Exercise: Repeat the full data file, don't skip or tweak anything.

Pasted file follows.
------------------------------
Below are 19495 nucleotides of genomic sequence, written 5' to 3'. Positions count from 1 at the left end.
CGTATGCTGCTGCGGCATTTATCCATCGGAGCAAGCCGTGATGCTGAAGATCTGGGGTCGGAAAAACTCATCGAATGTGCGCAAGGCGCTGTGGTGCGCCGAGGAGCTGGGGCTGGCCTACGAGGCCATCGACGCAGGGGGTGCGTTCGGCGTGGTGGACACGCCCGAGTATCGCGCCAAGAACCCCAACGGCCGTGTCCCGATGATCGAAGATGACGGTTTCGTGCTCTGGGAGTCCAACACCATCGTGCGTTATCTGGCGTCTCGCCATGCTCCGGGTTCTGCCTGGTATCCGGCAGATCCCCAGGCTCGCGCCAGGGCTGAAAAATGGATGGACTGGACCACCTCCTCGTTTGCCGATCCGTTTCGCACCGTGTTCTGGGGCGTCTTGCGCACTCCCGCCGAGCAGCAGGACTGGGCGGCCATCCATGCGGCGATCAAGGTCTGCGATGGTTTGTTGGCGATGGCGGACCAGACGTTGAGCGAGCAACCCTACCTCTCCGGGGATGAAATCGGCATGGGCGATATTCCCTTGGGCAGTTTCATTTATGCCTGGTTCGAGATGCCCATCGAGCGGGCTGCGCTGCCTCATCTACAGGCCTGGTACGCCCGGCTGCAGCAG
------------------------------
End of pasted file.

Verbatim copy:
Below are 19495 nucleotides of genomic sequence, written 5' to 3'. Positions count from 1 at the left end.
CGTATGCTGCTGCGGCATTTATCCATCGGAGCAAGCCGTGATGCTGAAGATCTGGGGTCGGAAAAACTCATCGAATGTGCGCAAGGCGCTGTGGTGCGCCGAGGAGCTGGGGCTGGCCTACGAGGCCATCGACGCAGGGGGTGCGTTCGGCGTGGTGGACACGCCCGAGTATCGCGCCAAGAACCCCAACGGCCGTGTCCCGATGATCGAAGATGACGGTTTCGTGCTCTGGGAGTCCAACACCATCGTGCGTTATCTGGCGTCTCGCCATGCTCCGGGTTCTGCCTGGTATCCGGCAGATCCCCAGGCTCGCGCCAGGGCTGAAAAATGGATGGACTGGACCACCTCCTCGTTTGCCGATCCGTTTCGCACCGTGTTCTGGGGCGTCTTGCGCACTCCCGCCGAGCAGCAGGACTGGGCGGCCATCCATGCGGCGATCAAGGTCTGCGATGGTTTGTTGGCGATGGCGGACCAGACGTTGAGCGAGCAACCCTACCTCTCCGGGGATGAAATCGGCATGGGCGATATTCCCTTGGGCAGTTTCATTTATGCCTGGTTCGAGATGCCCATCGAGCGGGCTGCGCTGCCTCATCTACAGGCCTGGTACGCCCGGCTGCAGCAG